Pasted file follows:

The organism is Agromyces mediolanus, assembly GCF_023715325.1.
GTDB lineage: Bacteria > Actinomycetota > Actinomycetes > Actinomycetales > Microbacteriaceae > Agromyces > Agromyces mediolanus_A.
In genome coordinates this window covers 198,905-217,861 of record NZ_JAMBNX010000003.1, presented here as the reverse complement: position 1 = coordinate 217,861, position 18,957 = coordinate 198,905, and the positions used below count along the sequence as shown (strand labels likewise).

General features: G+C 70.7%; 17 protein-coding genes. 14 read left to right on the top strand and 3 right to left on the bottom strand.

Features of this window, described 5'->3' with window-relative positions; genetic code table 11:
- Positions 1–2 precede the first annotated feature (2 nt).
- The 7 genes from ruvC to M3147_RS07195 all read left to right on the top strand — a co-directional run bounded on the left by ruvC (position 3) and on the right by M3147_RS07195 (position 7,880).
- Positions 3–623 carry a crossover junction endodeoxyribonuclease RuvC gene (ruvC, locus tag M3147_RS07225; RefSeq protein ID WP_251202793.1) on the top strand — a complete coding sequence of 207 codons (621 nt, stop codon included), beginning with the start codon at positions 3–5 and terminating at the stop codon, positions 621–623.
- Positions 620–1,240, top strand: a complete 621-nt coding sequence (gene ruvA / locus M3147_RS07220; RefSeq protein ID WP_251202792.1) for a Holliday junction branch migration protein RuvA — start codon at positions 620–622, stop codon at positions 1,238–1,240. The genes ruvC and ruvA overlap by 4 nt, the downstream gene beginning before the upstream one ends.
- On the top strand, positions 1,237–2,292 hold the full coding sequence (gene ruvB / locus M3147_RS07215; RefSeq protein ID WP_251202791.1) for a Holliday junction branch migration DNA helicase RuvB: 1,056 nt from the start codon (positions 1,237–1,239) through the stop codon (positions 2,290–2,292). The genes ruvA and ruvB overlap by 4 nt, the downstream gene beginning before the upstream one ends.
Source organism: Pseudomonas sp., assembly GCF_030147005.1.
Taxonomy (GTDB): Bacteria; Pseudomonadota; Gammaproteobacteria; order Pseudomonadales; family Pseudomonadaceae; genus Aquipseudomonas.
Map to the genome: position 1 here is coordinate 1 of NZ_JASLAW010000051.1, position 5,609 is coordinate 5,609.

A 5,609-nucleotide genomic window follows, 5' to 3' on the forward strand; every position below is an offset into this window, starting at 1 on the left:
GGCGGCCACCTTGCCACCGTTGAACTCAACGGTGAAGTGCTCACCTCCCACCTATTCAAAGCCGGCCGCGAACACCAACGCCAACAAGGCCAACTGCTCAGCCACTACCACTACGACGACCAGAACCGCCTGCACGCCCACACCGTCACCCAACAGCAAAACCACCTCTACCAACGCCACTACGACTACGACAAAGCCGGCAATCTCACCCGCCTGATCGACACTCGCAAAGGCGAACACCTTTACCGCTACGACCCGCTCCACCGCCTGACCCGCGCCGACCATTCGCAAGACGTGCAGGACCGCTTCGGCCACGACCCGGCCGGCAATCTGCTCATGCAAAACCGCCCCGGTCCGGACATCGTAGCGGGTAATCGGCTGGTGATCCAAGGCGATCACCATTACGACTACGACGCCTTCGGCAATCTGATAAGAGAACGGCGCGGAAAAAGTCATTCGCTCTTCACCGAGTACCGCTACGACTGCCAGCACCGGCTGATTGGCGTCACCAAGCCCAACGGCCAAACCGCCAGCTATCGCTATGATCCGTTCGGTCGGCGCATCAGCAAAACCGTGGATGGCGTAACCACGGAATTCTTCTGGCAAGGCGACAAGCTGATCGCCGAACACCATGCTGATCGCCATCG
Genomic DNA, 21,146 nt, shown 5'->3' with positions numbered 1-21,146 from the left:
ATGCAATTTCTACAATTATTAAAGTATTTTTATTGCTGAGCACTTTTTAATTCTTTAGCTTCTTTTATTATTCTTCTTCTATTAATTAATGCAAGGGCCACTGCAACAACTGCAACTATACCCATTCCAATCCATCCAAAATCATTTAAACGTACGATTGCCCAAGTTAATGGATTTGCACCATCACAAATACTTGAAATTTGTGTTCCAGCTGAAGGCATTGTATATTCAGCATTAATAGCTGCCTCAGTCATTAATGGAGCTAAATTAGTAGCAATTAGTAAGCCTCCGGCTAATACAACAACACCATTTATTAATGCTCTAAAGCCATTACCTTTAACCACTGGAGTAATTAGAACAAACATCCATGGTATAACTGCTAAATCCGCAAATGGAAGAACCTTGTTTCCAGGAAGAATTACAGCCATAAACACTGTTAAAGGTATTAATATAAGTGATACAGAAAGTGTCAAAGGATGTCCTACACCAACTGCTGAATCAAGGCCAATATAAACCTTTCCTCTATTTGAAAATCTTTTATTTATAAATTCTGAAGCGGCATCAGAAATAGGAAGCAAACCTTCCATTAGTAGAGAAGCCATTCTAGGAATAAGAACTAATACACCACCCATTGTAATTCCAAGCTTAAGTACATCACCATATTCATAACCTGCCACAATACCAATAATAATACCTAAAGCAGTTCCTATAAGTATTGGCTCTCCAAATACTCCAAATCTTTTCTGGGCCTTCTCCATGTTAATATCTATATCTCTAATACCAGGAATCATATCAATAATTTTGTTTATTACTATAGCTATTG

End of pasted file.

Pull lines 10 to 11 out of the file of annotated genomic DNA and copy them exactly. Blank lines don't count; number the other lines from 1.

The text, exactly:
- On the top strand, positions 1,237–2,292 hold the full coding sequence (gene ruvB / locus M3147_RS07215; RefSeq protein ID WP_251202791.1) for a Holliday junction branch migration DNA helicase RuvB: 1,056 nt from the start codon (positions 1,237–1,239) through the stop codon (positions 2,290–2,292). The genes ruvA and ruvB overlap by 4 nt, the downstream gene beginning before the upstream one ends.
Source organism: Pseudomonas sp., assembly GCF_030147005.1.